The primary tax rate for Pinal County property owners would drop to the lowest level in 30 years under a tentative budget approved by county officials.
The tax paid this fiscal year to the county on a home valued at $100,000 was about $402. In the upcoming fiscal year, which begins July 1, the tax on a house valued at $100,000 would be about $344.
That doesn't necessarily mean that all homeowners are going to see a decrease in the county portion of their tax bill. Even in a slumping housing market, assessed values on property continue to rise because they lag behind true market rates.
Still, county officials lauded the drop in the rate.
"We can still achieve this and still manage to deliver the services that people expect from their county government," said Heather Murphy, county spokeswoman.
But state tax experts say Pinal County had to reduce its tax rate in accordance with state law.
Pinal County's tax levy for fiscal 2007-08 was estimated at $76.7 million. To set the new tax rate, county officials are allowed to add 2 percent to that figure plus the value of new-home construction.
The rate of $3.44 per $100,000 in assessed value is the maximum the county can assess by law, said Jennifer Schuldt, vice president of the Arizona Tax Research Association.
"They can't go above that," she said. "They are required to drop it. Some of the counties try to take credit for it when they are required to do so."
Meanwhile, the Pinal County budget for the new fiscal year is slimmer than last, a reflection of decreasing state and local revenue.
For the upcoming fiscal year, the county has a tentative budget of $450.6 million. That's $24 million less than the year before.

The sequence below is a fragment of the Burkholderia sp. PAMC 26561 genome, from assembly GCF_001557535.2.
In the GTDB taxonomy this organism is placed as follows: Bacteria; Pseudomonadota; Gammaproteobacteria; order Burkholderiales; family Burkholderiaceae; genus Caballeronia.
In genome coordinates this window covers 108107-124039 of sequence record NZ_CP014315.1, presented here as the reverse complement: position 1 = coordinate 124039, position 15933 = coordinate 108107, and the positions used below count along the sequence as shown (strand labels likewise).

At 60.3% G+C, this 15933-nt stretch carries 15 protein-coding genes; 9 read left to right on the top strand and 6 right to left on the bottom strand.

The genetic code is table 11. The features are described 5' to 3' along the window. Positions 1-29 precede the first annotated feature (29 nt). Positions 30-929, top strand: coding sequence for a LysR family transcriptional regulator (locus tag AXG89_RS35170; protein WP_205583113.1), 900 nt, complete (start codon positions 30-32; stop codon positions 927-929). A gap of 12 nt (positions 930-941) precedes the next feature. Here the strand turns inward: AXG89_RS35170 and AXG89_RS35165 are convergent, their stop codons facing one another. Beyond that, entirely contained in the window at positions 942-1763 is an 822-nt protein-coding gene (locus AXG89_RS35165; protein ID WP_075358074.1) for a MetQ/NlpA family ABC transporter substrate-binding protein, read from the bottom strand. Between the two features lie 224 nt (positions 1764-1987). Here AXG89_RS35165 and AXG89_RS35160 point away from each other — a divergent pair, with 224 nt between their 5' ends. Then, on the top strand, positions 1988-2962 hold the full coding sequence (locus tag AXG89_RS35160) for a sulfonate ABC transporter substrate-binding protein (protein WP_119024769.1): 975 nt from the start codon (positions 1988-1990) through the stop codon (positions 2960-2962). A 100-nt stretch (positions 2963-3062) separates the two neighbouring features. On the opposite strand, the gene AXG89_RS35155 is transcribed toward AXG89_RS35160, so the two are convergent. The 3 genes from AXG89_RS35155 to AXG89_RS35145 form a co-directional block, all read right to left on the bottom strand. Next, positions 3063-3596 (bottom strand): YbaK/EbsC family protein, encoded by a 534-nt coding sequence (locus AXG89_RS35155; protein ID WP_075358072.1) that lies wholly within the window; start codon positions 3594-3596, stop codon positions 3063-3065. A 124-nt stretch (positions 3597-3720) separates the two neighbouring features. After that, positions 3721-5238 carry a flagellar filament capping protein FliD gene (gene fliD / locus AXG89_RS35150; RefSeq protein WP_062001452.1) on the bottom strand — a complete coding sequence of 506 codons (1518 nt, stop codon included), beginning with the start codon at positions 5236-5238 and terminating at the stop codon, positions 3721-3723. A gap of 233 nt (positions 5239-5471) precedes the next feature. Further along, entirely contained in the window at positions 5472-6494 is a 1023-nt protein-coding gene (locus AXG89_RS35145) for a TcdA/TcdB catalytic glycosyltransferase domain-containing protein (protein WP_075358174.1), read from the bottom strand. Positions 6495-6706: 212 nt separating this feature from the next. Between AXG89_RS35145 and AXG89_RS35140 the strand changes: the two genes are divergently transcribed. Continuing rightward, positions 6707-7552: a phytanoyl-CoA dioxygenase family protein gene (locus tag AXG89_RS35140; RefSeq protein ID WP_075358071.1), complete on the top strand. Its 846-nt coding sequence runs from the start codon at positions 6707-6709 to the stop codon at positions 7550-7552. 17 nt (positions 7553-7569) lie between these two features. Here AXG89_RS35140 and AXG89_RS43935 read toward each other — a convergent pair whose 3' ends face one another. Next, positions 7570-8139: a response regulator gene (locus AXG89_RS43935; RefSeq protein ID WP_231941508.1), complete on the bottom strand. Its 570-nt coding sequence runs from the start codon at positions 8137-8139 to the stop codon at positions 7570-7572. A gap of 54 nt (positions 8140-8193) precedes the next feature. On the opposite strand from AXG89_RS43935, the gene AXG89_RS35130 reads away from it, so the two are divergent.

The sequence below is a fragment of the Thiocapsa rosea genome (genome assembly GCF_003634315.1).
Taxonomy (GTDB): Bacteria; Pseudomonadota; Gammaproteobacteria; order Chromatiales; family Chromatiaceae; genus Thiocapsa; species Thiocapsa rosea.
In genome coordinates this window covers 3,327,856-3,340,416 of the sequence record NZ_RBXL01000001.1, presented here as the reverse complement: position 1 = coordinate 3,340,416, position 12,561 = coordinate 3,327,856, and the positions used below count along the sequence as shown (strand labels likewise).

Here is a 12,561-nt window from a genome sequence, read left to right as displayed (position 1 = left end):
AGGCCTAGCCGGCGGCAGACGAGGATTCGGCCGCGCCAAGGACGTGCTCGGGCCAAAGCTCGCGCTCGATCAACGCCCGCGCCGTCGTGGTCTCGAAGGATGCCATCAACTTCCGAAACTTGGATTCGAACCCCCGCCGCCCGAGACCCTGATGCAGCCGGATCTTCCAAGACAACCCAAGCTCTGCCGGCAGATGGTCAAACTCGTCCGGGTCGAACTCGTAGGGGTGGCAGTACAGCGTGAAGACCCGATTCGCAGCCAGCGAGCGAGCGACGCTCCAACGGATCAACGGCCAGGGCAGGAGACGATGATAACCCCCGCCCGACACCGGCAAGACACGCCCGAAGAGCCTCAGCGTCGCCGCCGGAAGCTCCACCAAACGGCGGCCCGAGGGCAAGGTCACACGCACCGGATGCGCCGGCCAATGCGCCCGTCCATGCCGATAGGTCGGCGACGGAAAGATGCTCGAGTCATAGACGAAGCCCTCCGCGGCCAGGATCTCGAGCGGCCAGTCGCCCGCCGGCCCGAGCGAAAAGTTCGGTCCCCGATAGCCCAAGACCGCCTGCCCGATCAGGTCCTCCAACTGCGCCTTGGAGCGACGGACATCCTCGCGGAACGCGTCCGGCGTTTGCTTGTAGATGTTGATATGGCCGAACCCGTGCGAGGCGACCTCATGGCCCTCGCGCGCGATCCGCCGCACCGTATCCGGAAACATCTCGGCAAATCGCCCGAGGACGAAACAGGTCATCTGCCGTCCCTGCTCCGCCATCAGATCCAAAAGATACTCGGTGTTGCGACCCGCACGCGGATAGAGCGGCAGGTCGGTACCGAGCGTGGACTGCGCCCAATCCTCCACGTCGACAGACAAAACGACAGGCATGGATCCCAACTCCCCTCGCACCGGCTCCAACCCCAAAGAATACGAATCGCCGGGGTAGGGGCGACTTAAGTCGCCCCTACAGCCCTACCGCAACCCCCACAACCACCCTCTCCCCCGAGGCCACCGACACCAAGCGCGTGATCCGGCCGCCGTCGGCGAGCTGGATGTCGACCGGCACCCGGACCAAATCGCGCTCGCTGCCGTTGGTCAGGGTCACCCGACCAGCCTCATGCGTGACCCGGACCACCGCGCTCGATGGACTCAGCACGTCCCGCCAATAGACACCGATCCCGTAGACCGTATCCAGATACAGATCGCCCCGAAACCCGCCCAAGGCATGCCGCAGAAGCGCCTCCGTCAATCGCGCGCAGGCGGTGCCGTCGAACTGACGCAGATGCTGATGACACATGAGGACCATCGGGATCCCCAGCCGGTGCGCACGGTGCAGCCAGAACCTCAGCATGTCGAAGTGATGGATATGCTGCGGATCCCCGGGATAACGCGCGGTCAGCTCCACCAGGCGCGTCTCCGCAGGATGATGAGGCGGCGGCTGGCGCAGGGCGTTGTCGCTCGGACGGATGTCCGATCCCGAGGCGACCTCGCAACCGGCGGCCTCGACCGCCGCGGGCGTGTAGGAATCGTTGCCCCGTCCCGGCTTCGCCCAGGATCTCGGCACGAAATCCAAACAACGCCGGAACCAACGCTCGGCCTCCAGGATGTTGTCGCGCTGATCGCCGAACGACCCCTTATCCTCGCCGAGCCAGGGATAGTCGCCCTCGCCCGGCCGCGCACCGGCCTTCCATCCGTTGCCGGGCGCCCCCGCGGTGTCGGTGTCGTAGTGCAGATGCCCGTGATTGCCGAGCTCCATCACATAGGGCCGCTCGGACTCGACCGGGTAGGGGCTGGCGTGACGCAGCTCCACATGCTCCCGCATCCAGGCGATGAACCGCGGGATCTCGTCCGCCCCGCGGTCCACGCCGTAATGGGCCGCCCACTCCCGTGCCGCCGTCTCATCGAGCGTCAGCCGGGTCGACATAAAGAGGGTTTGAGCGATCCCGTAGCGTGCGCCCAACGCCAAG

The county's debt service will rise only slightly this year, as will a county enterprise fund.
The county's capital projects will take the biggest hit.
In the current fiscal year, the county spent $63 million on capital projects, such as the Ironwood-Gantzel parkway.
In the upcoming year, the county is scheduled to spend $25 million on all capital projects, a nearly 60 percent drop.
The county plans to delay a revamp of its downtown campus in Florence.
Some employees operate from modular facilities.
However, there is room in the budget for a much-needed library in the northern part of the county, Murphy said.
A library is scheduled to be built in about a year on Hunt Highway north of Arizona Farms Road.
County residents in the San Tan area now have to pay Queen Creek $40 for a library card, or travel to Apache Junction, Coolidge or Florence to check out books from a county facility. "With gas being what it is, that $40 would be a bargain," Murphy said.
Pinal County's budget figures could change, once the Legislature finishes crafting the state's spending plan.
The county is anticipating up to a $4 million shift, depending on the amount of state revenue it receives.